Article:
Just when you thought we had enough political portmanteaus to last a lifetime – from Brexit and Brexthrough to Regrexit and Remoaner – along comes another. We can thank Donald Tusk for the latest addition to the list, after EU leaders agreed in principle to extend Brexit until 31 January 2020, which he labelled a “flextension”. This flexible extension of Brexit means the UK won’t leave the EU as planned on Thursday, but it could happen before the deadline if a deal’s approved by Parliament.
The announcement from the EU27 caused the pound to rally yesterday, edging higher against the US dollar. The GBP to USD interbank rate took some comfort in the news that a ‘no deal’ Brexit is off the table – for the time being at least – despite political uncertainty being given an extension in the process.
PM to make fourth general election bid
The Commons backed the government’s general election motion yesterday, but the prime minister fell well short of the two-thirds majority needed under the Fixed-term Parliaments Act. Boris Johnson will, therefore, attempt to secure an early election for a fourth time today, by publishing a bill proposing a poll on 12 December that only needs a simple majority to succeed. These developments checked the slight pound vs us dollar flextension inspired gains experienced earlier on Monday.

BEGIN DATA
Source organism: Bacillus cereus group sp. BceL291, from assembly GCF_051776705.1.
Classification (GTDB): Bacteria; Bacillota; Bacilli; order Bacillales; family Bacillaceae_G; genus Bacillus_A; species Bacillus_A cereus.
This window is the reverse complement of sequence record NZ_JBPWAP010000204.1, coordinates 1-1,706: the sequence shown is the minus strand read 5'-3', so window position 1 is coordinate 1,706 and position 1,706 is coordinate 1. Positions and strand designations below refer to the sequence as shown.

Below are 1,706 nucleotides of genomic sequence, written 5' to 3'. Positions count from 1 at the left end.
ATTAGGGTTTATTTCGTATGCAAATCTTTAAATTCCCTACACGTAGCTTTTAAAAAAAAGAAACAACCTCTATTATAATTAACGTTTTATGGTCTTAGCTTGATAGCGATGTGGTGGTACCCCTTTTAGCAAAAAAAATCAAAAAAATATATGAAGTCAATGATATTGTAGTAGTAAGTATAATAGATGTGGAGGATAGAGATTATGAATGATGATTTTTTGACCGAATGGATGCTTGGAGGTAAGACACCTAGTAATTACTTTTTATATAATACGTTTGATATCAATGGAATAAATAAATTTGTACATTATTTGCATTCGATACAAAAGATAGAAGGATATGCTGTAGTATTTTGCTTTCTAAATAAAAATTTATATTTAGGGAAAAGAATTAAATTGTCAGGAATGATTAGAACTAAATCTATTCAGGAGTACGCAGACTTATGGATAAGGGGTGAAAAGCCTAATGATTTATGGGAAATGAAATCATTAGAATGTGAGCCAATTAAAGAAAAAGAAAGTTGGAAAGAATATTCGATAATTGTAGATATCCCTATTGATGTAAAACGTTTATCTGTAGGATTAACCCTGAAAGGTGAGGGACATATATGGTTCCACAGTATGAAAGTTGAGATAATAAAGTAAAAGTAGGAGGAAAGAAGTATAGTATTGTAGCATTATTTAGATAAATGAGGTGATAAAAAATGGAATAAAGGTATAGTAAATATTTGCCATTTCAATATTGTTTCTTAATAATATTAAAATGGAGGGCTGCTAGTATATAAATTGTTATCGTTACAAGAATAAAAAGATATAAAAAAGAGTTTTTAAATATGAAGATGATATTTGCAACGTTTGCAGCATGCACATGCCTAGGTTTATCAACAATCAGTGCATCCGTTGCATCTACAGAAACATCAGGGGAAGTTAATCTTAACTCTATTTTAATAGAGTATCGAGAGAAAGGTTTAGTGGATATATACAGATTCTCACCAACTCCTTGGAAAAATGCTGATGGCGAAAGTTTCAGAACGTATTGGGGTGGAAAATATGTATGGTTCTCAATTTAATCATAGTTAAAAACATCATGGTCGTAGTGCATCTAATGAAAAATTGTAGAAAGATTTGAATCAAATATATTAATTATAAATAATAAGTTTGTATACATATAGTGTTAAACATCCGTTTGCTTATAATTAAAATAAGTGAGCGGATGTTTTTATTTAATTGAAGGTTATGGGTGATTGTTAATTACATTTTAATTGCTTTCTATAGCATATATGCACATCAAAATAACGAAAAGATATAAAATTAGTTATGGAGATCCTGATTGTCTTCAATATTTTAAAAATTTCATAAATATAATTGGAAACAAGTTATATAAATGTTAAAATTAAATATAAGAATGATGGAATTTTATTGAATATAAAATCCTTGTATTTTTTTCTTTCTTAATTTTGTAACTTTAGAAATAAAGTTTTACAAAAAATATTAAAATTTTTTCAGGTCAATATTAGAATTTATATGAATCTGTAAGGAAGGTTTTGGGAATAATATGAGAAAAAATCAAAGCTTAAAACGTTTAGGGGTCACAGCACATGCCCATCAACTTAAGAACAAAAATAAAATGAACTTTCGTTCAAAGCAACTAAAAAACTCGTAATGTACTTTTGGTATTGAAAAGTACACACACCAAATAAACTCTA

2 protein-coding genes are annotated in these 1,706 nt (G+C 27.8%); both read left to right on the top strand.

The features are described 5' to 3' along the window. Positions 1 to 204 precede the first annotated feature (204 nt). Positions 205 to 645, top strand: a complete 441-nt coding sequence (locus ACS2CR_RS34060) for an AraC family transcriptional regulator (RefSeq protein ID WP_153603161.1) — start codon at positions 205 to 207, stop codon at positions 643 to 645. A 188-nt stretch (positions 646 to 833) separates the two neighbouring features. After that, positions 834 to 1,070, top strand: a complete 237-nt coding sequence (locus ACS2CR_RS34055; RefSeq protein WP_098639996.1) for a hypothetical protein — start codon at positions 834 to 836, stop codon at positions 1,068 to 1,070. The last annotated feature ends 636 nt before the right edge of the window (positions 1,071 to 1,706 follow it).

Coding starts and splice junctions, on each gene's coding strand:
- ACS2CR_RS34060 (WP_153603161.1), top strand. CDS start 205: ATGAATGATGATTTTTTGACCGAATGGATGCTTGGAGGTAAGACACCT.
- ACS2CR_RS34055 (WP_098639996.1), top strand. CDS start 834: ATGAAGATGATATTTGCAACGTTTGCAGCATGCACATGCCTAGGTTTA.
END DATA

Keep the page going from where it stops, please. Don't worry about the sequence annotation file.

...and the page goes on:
Trump gives trade deal hint
The EU’s flextension announcement outweighed news that progress is being made in trade talks between China and the US. Donald Trump has predicted that he will agree on a preliminary trade deal with China soon; raising hopes that it could be signed off at next month’s meeting of Asia-Pacific world leaders. The US President said: “We are looking probably to be ahead of schedule to sign a very big portion of the China deal; we’ll call it Phase One but it’s a very big portion”. If Chinese and US officials do put pen to paper, the pound to us dollar rate could come under added pressure.
The US Federal Reserve (Fed) is widely expected to cut interest rates for the third time this year on Wednesday. What traders are unsure of is whether it will signal the end of the easing cycle, or if more cuts are on the cards.
The Fed rate decision comes a few hours after the release of a third-quarter Gross Domestic (GDP) report from the US, which is expected to reveal the economy grew by 1.7% in the three months to September – this would represent a reduction in growth, following a 2% expansion in the second quarter.
For more information on how these factors could impact the GBP to USD interbank exchange rate, please get in touch with one of our Account Managers on +44 (0)1494 360 899 or complete the form below for a call back.